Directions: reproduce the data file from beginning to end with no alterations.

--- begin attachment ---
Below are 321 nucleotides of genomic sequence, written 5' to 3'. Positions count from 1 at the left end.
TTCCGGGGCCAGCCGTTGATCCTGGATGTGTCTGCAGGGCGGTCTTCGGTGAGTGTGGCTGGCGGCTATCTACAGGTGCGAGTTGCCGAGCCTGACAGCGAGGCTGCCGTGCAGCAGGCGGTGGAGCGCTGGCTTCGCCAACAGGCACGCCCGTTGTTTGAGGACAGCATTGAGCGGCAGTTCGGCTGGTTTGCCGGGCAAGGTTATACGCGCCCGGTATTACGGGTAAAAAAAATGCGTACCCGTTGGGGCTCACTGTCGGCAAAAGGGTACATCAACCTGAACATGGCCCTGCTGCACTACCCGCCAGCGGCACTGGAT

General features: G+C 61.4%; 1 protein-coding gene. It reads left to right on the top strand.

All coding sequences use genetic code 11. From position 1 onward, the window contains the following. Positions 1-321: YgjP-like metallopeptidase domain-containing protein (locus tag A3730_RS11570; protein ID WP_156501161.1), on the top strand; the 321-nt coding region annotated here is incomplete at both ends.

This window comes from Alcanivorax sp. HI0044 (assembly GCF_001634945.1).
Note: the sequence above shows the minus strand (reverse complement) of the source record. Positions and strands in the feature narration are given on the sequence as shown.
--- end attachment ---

Below are 321 nucleotides of genomic sequence, written 5' to 3'. Positions count from 1 at the left end.
TTCCGGGGCCAGCCGTTGATCCTGGATGTGTCTGCAGGGCGGTCTTCGGTGAGTGTGGCTGGCGGCTATCTACAGGTGCGAGTTGCCGAGCCTGACAGCGAGGCTGCCGTGCAGCAGGCGGTGGAGCGCTGGCTTCGCCAACAGGCACGCCCGTTGTTTGAGGACAGCATTGAGCGGCAGTTCGGCTGGTTTGCCGGGCAAGGTTATACGCGCCCGGTATTACGGGTAAAAAAAATGCGTACCCGTTGGGGCTCACTGTCGGCAAAAGGGTACATCAACCTGAACATGGCCCTGCTGCACTACCCGCCAGCGGCACTGGAT

General features: G+C 61.4%; 1 protein-coding gene. It reads left to right on the top strand.

All coding sequences use genetic code 11. From position 1 onward, the window contains the following. Positions 1-321: YgjP-like metallopeptidase domain-containing protein (locus tag A3730_RS11570; protein ID WP_156501161.1), on the top strand; the 321-nt coding region annotated here is incomplete at both ends.

This window comes from Alcanivorax sp. HI0044 (assembly GCF_001634945.1).
Note: the sequence above shows the minus strand (reverse complement) of the source record. Positions and strands in the feature narration are given on the sequence as shown.